Prime Minister apprised of BWA impasse
Prime Minister Freundel Stuart has been keeping track of the ongoing impasse between the Barbados Workers Union (BWU) and the Barbados Water Authority (BWU), which triggered strike action last week by over 500 unionised workers.
Speaking to reporters last evening, the Minister of Labour Dr Esther Byer Suckoo revealed that she had been updating both Prime Minister Stuart and Minister of Agriculture Dr David Estwick, under whose ministry the BWA falls, on the status of the talks, which she said were progressing in the right direction.
“All parties have agreed that, yes, we have begun something good so we should get back to the table soon . . . . The matters before us are important and not beyond our capability. We can actually come back to the table and address the matters . . . but they are urgent so that is why we will come
back to the table as early as tomorrow,” the Minister said as she emerged from a lengthy session between the BWU and the BWA held at the offices of the Ministry of Labour in Warrens, St. Michael.
Yesterday, Byer-Suckoo, in what was considered a last-ditched effort at staving off heightened industrial action by the Union, called both parties to the table for talks yesterday at 4 p.m. Those talks were suspended after 9 p.m. and resumed at 10:30 this morning, with both sides agreeing to a suspension of strike action by the workers pending the outcome of the deliberations.
Giving further details, the Minister said “the talks have been . . . I don’t want to say cordial, but there has been no outbursts, but there seems to be a commitment on all sides and really what we need to do is to be able to talk. Talk through some of the matters that affect the Water Authority.”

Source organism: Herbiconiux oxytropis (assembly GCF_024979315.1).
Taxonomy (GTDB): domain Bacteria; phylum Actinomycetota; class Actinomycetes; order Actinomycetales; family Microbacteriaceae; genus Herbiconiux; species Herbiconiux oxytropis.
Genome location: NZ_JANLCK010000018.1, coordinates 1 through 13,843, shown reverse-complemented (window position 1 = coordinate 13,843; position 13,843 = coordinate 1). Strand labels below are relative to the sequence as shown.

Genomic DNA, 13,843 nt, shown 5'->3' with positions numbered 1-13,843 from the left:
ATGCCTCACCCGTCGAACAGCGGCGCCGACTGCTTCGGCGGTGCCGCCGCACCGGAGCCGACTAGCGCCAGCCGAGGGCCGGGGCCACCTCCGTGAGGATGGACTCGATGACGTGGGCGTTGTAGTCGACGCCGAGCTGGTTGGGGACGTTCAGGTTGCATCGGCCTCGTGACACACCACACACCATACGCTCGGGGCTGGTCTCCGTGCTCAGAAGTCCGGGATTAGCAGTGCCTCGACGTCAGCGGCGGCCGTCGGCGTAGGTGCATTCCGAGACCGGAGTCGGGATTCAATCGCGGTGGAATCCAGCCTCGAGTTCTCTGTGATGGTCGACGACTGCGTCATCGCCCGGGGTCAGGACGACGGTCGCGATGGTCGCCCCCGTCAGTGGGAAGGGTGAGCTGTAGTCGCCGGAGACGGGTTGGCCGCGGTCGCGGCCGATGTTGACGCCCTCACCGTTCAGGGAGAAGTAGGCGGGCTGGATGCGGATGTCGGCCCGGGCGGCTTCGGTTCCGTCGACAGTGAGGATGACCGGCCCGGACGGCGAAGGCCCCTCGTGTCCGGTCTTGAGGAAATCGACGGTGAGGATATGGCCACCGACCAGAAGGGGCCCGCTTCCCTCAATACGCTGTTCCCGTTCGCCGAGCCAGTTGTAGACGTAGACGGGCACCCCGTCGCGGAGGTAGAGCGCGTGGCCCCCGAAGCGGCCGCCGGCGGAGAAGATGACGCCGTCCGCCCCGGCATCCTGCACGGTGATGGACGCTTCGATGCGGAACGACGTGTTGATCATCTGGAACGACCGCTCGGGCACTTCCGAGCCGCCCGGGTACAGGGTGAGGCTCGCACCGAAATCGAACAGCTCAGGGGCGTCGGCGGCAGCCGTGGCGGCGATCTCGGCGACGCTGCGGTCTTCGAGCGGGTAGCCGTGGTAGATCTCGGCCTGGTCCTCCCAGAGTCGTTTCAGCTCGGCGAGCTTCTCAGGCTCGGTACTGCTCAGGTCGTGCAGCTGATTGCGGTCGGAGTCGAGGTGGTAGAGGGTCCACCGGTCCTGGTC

Meantime, general secretary of the BWU, Sir Roy Trotman, revealed that though
the talks tomorrow would be starting at a point they had hoped to have passed, he was satisfied that progress was being made towards having vexxing issues resolved.
“Today we were given an indication that the Water Authority was in the process of preparing the documents, which it is to come to us to look at in the matter of increments.
“They made the case out that they would need a little more time and the Minister has undertaken to go through that document and to have consultation with her colleagues so that shortly we will be in a position to have a document for discussion.
“We [also] dealt with the matter of recognition for those persons in the supervisory and management areas whom the BWA had [denied] their right to be union members. We have received a letter, [but it is] not written at the level that we would expect and a correcting letter will follow very shortly. But the matter of
recognition has been resolved and hence the question of rights has been dealt with in a matter that had previously been denied,” the Union boss explained.
He noted that discussions also centered on the matter relationships and determining what was required in terms of respect, another area of importance for the union.
“Respect for persons as individuals, what is it that would make the worker able to work with the management and the management able to recognize that he or she has to treat the worker as a person first. What is going to make for decent work relationships at BWA because the matter of respect and building respect and putting the objectives of the Barbados Water Authority and the people of Barbados at the forefront of the agenda, for all the parties, until that happens there is not going to be any decency in relationships at the BWA,” Sir Roy warned. firstname.lastname@example.org